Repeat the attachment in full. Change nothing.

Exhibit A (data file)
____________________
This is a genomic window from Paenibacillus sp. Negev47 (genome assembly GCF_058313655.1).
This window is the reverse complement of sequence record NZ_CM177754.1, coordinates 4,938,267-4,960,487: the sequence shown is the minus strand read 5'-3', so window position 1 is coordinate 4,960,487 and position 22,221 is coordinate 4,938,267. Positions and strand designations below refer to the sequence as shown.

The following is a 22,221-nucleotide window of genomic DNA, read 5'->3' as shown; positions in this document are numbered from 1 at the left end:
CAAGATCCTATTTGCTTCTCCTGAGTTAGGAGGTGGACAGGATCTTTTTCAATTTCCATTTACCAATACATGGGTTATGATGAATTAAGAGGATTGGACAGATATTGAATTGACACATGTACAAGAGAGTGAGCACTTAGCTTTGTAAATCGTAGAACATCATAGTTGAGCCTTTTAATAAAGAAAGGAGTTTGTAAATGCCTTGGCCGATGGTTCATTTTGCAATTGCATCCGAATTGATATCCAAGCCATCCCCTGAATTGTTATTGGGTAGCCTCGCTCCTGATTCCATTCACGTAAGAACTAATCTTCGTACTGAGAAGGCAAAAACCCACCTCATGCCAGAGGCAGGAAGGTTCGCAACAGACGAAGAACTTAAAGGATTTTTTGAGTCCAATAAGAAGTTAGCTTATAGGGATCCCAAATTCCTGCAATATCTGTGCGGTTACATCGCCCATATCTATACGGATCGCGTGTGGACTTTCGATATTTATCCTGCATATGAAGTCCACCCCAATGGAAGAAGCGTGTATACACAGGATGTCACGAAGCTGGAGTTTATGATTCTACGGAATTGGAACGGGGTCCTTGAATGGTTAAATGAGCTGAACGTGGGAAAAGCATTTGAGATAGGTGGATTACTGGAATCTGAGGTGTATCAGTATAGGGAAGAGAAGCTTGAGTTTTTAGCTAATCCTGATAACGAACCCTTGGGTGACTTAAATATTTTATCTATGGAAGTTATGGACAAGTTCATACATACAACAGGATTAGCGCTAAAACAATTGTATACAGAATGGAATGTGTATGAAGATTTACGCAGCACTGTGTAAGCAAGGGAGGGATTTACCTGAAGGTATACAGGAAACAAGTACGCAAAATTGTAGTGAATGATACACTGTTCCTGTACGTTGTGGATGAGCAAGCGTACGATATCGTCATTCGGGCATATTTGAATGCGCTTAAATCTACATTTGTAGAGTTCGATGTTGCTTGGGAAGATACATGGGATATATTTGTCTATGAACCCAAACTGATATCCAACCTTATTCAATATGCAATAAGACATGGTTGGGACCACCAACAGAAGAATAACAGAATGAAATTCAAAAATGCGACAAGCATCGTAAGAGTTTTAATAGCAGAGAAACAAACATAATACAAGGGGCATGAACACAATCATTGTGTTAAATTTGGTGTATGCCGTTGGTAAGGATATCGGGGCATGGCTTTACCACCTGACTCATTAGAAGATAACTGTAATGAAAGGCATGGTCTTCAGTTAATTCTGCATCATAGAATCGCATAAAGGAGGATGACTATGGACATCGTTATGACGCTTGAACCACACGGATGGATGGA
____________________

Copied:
This is a genomic window from Paenibacillus sp. Negev47 (genome assembly GCF_058313655.1).
This window is the reverse complement of sequence record NZ_CM177754.1, coordinates 4,938,267-4,960,487: the sequence shown is the minus strand read 5'-3', so window position 1 is coordinate 4,960,487 and position 22,221 is coordinate 4,938,267. Positions and strand designations below refer to the sequence as shown.

The following is a 22,221-nucleotide window of genomic DNA, read 5'->3' as shown; positions in this document are numbered from 1 at the left end:
CAAGATCCTATTTGCTTCTCCTGAGTTAGGAGGTGGACAGGATCTTTTTCAATTTCCATTTACCAATACATGGGTTATGATGAATTAAGAGGATTGGACAGATATTGAATTGACACATGTACAAGAGAGTGAGCACTTAGCTTTGTAAATCGTAGAACATCATAGTTGAGCCTTTTAATAAAGAAAGGAGTTTGTAAATGCCTTGGCCGATGGTTCATTTTGCAATTGCATCCGAATTGATATCCAAGCCATCCCCTGAATTGTTATTGGGTAGCCTCGCTCCTGATTCCATTCACGTAAGAACTAATCTTCGTACTGAGAAGGCAAAAACCCACCTCATGCCAGAGGCAGGAAGGTTCGCAACAGACGAAGAACTTAAAGGATTTTTTGAGTCCAATAAGAAGTTAGCTTATAGGGATCCCAAATTCCTGCAATATCTGTGCGGTTACATCGCCCATATCTATACGGATCGCGTGTGGACTTTCGATATTTATCCTGCATATGAAGTCCACCCCAATGGAAGAAGCGTGTATACACAGGATGTCACGAAGCTGGAGTTTATGATTCTACGGAATTGGAACGGGGTCCTTGAATGGTTAAATGAGCTGAACGTGGGAAAAGCATTTGAGATAGGTGGATTACTGGAATCTGAGGTGTATCAGTATAGGGAAGAGAAGCTTGAGTTTTTAGCTAATCCTGATAACGAACCCTTGGGTGACTTAAATATTTTATCTATGGAAGTTATGGACAAGTTCATACATACAACAGGATTAGCGCTAAAACAATTGTATACAGAATGGAATGTGTATGAAGATTTACGCAGCACTGTGTAAGCAAGGGAGGGATTTACCTGAAGGTATACAGGAAACAAGTACGCAAAATTGTAGTGAATGATACACTGTTCCTGTACGTTGTGGATGAGCAAGCGTACGATATCGTCATTCGGGCATATTTGAATGCGCTTAAATCTACATTTGTAGAGTTCGATGTTGCTTGGGAAGATACATGGGATATATTTGTCTATGAACCCAAACTGATATCCAACCTTATTCAATATGCAATAAGACATGGTTGGGACCACCAACAGAAGAATAACAGAATGAAATTCAAAAATGCGACAAGCATCGTAAGAGTTTTAATAGCAGAGAAACAAACATAATACAAGGGGCATGAACACAATCATTGTGTTAAATTTGGTGTATGCCGTTGGTAAGGATATCGGGGCATGGCTTTACCACCTGACTCATTAGAAGATAACTGTAATGAAAGGCATGGTCTTCAGTTAATTCTGCATCATAGAATCGCATAAAGGAGGATGACTATGGACATCGTTATGACGCTTGAACCACACGGATGGATGGA